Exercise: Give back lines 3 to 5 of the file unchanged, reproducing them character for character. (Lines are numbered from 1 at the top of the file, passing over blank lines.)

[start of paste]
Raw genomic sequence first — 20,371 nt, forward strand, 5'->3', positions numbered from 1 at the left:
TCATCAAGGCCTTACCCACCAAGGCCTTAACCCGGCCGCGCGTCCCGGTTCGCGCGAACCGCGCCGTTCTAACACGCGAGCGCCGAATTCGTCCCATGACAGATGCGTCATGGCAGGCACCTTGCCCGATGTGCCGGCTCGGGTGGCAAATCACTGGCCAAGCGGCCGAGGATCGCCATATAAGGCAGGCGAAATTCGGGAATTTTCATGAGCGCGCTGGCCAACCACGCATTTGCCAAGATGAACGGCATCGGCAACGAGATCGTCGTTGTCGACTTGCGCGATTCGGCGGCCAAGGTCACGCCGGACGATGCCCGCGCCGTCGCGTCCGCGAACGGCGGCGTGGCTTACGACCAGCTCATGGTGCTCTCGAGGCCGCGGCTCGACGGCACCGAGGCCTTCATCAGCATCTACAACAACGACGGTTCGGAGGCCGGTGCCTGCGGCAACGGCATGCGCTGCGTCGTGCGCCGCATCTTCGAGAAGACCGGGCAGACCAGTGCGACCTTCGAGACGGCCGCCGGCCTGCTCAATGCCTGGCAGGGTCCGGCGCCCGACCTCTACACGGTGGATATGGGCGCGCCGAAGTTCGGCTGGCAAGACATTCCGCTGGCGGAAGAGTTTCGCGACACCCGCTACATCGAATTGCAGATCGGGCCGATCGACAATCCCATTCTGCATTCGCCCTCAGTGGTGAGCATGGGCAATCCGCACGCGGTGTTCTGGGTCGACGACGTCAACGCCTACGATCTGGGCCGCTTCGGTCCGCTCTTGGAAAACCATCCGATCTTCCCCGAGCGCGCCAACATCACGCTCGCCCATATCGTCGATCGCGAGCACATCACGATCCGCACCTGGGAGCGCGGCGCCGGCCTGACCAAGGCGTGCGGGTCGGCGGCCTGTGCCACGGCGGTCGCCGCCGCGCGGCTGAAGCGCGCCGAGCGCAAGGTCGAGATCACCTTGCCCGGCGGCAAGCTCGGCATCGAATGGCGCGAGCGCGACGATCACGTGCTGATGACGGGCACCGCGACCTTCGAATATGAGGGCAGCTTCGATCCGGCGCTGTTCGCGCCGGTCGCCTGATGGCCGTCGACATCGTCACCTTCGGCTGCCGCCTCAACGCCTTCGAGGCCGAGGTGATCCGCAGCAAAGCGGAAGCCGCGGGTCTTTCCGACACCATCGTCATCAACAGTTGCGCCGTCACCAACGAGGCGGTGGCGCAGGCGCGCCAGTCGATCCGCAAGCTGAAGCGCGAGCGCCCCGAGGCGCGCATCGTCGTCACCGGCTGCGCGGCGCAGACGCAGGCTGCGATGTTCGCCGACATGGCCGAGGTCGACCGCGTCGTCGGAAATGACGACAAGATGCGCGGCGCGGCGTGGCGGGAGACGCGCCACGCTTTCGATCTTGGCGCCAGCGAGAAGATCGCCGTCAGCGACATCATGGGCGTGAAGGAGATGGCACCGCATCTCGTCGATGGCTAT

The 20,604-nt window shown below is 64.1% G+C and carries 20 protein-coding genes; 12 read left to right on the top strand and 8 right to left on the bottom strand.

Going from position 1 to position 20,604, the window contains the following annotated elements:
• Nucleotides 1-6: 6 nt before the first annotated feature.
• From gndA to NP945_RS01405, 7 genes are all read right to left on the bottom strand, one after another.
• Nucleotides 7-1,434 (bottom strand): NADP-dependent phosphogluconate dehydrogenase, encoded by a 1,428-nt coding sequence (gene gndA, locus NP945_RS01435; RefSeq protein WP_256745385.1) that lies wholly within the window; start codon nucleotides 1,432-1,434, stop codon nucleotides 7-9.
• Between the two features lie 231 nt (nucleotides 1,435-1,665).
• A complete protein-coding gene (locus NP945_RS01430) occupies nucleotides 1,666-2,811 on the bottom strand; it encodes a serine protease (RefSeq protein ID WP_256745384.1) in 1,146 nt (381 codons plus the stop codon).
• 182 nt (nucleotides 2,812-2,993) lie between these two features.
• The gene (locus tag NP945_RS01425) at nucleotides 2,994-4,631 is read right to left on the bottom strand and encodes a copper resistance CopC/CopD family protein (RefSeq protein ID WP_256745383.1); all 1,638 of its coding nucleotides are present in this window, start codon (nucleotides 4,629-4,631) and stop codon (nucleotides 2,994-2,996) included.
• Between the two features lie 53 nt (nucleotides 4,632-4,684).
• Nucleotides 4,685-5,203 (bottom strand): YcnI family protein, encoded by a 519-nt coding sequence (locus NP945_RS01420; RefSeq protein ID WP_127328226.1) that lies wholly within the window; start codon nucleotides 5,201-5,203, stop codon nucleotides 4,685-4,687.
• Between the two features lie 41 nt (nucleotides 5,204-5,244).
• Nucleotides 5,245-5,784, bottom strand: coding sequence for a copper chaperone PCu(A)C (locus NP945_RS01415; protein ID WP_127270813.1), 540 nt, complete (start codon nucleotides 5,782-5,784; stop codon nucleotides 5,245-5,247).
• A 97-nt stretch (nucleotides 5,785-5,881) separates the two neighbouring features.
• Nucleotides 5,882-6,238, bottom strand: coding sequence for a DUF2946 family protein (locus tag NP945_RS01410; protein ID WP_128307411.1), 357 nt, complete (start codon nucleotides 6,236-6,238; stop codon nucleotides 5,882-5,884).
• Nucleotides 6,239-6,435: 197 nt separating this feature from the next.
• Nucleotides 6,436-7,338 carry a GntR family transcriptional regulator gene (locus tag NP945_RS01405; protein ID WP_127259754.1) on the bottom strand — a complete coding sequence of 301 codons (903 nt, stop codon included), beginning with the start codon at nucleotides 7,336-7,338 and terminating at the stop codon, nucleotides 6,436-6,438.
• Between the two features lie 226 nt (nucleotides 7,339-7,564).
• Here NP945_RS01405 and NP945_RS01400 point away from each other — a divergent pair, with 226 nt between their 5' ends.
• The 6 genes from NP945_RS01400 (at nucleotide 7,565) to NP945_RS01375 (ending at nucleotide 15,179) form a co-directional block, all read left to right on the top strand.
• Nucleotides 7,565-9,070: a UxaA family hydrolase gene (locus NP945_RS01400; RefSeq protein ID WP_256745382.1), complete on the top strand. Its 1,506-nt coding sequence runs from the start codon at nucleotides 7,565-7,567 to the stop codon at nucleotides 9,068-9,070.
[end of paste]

The 20,604-nt window shown below is 64.1% G+C and carries 20 protein-coding genes; 12 read left to right on the top strand and 8 right to left on the bottom strand.

Going from position 1 to position 20,604, the window contains the following annotated elements:
• Nucleotides 1-6: 6 nt before the first annotated feature.